“And I don’t know how to describe to you what the emotions are of a mother and a father that comes in with their child that are that sick,” she said with tears in her eyes. “These are our kids. They can’t breathe. The terror that these parents feel as they watch out children coming into this unit – they’re afraid, they don’t know what to expect.”

Anderson said her best advice is to protect yourself and protect your children, and that you certainly don’t want to have to visit her in the ICU. “Although I will do everything I can for you if you walk through our doors,” she said.

By the numbers

As of Tuesday morning, Lee Health had 525 COVID-19 patients isolated in system inpatient hospitals, including 209 new COVID-19 admissions and 217 COVID-19 discharges since Friday. Of that total, 15 are under the age of 18.

Since the start of the pandemic, Lee Health has reported 995 patient deaths inside of their hospitals to COVID-19 related complications, including 13 on Monday.

Census as of Tuesday morning was at 97% of staffed operational bed capacity. Staffed operational capacity reflects the number of beds for which the hospital has adequate staffing, not the total number of beds within Lee Health hospitals. Overall bed capacity fluctuates hour to hour as the system discharges patients throughout the day who are ready to go home.

As of Tuesday, 42% of ventilators and 3% of ICU rooms are available for use across Lee Health facilities.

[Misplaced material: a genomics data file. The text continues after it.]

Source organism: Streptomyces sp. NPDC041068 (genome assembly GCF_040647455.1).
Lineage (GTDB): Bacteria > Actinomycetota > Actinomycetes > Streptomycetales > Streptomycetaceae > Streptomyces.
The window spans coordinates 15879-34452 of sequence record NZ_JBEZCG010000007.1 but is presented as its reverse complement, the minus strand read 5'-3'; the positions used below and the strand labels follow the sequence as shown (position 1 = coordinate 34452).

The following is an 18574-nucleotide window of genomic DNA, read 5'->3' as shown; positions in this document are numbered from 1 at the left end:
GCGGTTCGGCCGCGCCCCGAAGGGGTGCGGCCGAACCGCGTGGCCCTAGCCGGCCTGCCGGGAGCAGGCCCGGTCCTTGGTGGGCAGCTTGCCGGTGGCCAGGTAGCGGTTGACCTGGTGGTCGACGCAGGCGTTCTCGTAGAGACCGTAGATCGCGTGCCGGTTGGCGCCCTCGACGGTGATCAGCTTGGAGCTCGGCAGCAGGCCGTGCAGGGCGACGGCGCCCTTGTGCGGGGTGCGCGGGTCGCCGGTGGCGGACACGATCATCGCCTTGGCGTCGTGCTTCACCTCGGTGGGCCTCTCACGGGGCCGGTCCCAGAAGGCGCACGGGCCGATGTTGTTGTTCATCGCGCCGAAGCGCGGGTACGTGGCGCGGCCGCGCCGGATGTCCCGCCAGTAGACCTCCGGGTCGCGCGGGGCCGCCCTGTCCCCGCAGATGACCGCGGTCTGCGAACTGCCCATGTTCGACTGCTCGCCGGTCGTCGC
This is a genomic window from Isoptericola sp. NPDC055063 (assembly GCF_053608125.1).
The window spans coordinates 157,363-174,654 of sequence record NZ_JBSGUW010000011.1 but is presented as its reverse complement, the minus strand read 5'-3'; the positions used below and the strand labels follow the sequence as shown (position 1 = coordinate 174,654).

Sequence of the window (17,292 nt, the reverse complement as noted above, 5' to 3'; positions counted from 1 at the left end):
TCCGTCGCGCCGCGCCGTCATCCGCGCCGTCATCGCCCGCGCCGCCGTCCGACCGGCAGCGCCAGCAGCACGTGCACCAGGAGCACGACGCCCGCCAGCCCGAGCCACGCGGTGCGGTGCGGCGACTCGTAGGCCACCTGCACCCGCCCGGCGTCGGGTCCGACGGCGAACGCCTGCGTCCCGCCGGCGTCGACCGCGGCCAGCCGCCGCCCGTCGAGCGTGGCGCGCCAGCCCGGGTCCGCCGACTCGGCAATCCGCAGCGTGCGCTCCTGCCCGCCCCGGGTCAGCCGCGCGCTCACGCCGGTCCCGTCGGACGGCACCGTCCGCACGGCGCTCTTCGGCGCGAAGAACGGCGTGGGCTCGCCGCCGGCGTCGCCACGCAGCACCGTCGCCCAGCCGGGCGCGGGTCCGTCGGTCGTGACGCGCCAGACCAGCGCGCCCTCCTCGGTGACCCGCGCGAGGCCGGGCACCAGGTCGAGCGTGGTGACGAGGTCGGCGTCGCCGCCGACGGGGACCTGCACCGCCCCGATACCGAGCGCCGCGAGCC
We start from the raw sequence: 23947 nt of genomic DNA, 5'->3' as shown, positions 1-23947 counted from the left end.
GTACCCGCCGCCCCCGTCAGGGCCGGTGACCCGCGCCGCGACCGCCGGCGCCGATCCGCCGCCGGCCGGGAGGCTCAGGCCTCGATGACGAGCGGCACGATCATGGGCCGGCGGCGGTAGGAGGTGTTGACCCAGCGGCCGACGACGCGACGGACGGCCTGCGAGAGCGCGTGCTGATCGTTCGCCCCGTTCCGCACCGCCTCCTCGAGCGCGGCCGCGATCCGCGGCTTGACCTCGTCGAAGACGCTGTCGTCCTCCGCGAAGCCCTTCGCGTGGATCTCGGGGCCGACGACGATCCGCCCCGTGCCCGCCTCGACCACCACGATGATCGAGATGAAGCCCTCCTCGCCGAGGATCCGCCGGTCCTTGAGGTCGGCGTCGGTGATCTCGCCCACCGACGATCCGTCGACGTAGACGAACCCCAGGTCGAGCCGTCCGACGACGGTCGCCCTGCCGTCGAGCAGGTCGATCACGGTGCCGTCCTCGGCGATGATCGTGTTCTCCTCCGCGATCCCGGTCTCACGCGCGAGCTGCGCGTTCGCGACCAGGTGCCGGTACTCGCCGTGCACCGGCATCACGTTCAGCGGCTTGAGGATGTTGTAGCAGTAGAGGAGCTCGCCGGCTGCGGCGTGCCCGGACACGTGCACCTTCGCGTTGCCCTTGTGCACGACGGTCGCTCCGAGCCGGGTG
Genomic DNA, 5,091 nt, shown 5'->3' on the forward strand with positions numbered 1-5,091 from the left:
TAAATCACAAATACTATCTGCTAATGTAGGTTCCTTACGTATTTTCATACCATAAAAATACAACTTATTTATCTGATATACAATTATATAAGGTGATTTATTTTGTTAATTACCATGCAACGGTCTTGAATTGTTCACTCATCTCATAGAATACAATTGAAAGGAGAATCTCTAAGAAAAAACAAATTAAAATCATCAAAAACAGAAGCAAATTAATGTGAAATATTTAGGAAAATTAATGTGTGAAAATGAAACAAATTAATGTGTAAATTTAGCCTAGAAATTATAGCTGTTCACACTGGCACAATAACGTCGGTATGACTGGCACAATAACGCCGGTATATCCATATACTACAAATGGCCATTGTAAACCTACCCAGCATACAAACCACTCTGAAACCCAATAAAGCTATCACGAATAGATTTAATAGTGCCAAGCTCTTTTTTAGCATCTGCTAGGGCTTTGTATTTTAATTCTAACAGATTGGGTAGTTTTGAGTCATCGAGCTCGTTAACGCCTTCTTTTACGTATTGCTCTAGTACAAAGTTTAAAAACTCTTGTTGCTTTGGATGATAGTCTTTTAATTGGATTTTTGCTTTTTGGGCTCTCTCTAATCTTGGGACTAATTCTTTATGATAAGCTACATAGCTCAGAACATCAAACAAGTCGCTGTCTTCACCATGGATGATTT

As of Tuesday, there were 75 COVID-19 patients on ventilators and 88 in the intensive care unit.

COVID-19 is a highly contagious viral disease. For most individuals, symptoms are mild. For a minority, the disease becomes a type of viral pneumonia with severe complications. Especially at risk are those who are older, those with underlying health conditions and the immune-compromised.

With the number of COVID- 19 cases again climbing due, in part, to the latest mutation of the virus, the CDC is recommending that even vaccinated individuals “maximize protection from the Delta variant and possibly spreading it to others” by wearing a mask indoors in public in areas “of substantial or high transmission.”

The CDC also recommends masks for those at high risk of serious illness from COVID, those with compromised immune systems, those who are older, and those with underlying medical conditions.

Vaccination is highly urged.

For more detail on Florida resident cases, visit floridahealthcovid19.gov.

To find the most up-to-date information and guidance on COVID-19, visit the Department of Health’s dedicated COVID-19 webpage. For information and advisories from the Centers for Disease Control, visit the CDC COVID-19 website. For more information about current travel advisories issued by the U.S. Department of State, visit the travel advisory website.

For any other questions related to COVID-19 in Florida, contact the Department’s dedicated COVID-19 Call Center by calling 1-866-779-6121. The Call Center is available 24 hours per day. Inquiries may also be emailed to COVID-19@flhealth.gov.

–Connect with this reporter on Twitter: @haddad_cj